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Fed's Stern: Inflation Waning on Oil Decline

Tuesday, 26 Aug 2008 04:29 PM

Inflation concerns are waning with oil prices receding, says Minneapolis Fed chief Gary Stern.

"From my perception, some of the concerns about inflation and inflation expectations seem to have diminished," Stern told CNBC.

Just a month ago, Stern was concerned that inflation risks were rising. Now, the mix of lower oil prices and tight credit could allow the Federal Reserve to hold off raising interest rates to stave off inflation.

Federal policymakers voted on Aug. 5 to leave the benchmark federal funds rate at 2 percent.

The Federal Reserve can now be "patient" with its approach to monetary policy, Stern says.

"It should help to alleviate some of the inflation concerns and inflation pressures that we had been confronting, assuming this sticks," says Stern, who is a voting member this year on the Fed's policy-setting Federal Open Market Committee.

"My guess is it's going to pay to be patient (on interest rates) at this point."

According to Stern, the current difficult and tight credit conditions are similar to the early 1990s when a lack of credit slowed growth for two to three years.

Stern says the economy is facing a similar outlook because lenders have become cautious as a result of the huge losses from subprime mortgages.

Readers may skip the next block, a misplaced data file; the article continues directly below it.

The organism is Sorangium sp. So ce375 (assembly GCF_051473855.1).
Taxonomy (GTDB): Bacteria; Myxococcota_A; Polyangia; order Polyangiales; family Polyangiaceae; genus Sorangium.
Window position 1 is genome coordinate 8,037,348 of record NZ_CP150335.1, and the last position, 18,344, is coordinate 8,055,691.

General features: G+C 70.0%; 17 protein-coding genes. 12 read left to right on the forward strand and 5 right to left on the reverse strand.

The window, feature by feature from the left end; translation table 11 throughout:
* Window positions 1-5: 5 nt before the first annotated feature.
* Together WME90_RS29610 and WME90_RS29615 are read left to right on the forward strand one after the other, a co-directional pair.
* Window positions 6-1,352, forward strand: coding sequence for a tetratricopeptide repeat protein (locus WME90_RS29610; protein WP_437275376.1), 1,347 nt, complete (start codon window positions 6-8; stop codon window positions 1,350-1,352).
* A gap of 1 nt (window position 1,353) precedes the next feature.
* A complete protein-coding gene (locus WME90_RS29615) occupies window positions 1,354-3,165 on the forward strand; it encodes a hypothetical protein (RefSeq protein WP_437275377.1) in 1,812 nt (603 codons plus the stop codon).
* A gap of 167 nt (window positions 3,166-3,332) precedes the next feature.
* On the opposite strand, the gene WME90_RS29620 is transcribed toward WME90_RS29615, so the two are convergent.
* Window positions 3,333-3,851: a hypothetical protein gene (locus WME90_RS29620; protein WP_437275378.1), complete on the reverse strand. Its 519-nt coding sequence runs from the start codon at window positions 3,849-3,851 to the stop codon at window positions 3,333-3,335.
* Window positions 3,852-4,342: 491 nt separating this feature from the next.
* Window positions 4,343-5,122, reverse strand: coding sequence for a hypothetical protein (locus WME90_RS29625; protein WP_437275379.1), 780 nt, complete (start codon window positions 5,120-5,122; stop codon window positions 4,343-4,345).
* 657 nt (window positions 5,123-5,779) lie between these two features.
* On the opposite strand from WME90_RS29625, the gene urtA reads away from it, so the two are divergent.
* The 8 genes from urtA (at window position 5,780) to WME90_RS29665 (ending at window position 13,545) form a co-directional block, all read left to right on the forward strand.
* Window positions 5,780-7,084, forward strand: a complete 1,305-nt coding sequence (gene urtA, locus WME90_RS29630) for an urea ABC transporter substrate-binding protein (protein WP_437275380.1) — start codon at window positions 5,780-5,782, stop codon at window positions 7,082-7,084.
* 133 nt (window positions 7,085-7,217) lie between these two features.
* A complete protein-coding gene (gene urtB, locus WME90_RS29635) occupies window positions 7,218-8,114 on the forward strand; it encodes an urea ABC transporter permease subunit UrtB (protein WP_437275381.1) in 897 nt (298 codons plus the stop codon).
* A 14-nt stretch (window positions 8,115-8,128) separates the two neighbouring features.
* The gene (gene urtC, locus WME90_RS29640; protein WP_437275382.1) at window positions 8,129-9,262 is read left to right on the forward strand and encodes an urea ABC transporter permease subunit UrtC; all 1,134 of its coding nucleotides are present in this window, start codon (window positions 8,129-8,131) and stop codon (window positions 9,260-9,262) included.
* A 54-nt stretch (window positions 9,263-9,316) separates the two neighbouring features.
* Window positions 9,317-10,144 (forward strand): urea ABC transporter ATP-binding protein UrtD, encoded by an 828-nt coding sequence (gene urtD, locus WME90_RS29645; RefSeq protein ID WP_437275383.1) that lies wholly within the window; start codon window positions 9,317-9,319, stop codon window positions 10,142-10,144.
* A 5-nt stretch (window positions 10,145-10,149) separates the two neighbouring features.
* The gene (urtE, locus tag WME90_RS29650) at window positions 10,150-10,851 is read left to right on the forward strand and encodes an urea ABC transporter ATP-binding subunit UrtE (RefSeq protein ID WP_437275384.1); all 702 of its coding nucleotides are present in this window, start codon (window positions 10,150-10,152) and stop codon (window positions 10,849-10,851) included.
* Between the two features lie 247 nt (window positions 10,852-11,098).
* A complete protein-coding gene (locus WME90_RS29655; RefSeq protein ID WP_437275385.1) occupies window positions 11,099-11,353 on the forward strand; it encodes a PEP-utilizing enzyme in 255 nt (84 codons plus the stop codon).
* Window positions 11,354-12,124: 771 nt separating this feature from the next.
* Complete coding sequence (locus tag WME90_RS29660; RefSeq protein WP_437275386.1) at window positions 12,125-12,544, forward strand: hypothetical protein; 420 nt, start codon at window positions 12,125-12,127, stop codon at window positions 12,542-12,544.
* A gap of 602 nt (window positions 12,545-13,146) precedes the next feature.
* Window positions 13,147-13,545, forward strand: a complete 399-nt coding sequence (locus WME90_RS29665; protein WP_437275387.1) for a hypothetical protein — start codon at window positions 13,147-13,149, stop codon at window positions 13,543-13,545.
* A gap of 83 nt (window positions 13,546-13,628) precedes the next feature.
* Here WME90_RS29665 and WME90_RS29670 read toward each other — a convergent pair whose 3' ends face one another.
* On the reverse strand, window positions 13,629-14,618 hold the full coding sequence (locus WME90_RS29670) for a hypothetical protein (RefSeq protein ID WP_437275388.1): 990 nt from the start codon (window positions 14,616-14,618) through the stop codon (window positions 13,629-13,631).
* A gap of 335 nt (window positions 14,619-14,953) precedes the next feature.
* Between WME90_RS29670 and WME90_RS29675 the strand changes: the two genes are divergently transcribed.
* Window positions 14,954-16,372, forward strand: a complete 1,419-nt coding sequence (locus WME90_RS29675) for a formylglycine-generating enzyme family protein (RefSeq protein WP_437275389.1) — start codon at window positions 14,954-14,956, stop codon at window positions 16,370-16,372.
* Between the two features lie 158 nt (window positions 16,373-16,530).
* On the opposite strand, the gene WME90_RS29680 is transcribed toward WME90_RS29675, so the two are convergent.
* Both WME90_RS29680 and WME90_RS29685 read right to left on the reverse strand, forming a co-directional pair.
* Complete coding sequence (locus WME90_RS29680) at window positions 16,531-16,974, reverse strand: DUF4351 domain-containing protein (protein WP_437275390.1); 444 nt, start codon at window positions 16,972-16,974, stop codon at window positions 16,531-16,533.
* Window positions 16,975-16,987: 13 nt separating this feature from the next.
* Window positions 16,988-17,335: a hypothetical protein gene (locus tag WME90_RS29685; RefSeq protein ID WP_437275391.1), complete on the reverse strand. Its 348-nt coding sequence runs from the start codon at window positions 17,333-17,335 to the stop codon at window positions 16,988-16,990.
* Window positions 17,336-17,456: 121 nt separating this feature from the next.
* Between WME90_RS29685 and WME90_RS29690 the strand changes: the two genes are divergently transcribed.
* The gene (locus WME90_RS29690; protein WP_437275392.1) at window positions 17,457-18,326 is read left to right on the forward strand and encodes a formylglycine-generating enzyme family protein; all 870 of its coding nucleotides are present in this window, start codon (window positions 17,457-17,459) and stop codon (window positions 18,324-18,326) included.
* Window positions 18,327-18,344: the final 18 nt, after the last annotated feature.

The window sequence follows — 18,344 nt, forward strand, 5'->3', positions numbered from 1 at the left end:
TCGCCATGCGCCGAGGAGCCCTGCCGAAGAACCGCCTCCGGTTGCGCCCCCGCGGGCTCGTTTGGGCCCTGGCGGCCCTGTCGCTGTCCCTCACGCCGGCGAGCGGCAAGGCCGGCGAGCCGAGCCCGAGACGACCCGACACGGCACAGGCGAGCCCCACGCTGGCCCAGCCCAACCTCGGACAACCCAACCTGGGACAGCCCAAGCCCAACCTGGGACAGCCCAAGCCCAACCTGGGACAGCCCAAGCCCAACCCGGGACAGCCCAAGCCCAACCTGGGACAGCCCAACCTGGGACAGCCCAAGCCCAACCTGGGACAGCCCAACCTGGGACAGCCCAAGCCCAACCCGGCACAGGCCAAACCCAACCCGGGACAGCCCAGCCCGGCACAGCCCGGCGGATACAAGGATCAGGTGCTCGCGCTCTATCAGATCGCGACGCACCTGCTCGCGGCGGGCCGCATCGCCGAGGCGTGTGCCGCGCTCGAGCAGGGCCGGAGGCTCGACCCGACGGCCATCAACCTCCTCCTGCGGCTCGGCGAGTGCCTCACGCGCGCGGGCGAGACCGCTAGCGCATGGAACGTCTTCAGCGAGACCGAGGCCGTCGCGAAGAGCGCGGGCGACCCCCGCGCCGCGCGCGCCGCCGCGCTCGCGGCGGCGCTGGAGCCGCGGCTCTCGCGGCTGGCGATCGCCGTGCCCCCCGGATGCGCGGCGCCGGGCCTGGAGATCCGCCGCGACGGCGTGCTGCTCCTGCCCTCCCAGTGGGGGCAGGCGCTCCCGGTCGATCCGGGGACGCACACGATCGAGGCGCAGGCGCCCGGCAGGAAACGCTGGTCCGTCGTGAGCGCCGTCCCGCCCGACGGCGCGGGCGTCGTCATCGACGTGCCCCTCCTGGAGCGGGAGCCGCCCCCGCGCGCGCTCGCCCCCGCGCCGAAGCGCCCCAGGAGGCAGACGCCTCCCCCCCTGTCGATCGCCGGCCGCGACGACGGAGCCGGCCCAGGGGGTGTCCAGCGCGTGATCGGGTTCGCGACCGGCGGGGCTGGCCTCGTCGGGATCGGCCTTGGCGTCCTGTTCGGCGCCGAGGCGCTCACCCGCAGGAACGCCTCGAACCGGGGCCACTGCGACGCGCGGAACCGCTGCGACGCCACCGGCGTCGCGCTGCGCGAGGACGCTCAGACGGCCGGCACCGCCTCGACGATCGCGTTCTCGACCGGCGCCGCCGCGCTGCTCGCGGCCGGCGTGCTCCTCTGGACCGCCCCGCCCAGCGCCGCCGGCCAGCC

"I think it'll take some time for these headwinds to diminish," he says.

"In fact, I wouldn't be surprised if they didn't pick up a little more momentum first."

Although the 1990s got off to a slow start, the decade turned out well for the economy, he says. He predicts that 2009 will also start off sluggishly as well.

Stern said that while the economy has been "very subdued," it will be a "close call" as to whether the recent market downturns should be termed as a recession.

The current strengthening of the dollar has also benefited U.S. exports, he says.

Policymakers must be prepared to avoid any chance of inflation getting out of control when the economy returns to a normal mode, Stern says.

"If you wait till you have conclusive evidence, you run the risk of waiting too long," he said.

"The real message is that you've got to be willing, at some point along the way, to say 'you know, I have enough confidence in my outlook that it's time to go'."

Federal policymakers voted on Aug. 5 to leave the benchmark federal funds rate at 2 percent.

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Inflation concerns are waning with oil prices receding, says Minneapolis Fed chief Gary Stern."From my perception, some of the concerns about inflation and inflation expectations seem to have diminished," Stern told CNBC. Just a month ago, Stern was concerned that inflation...
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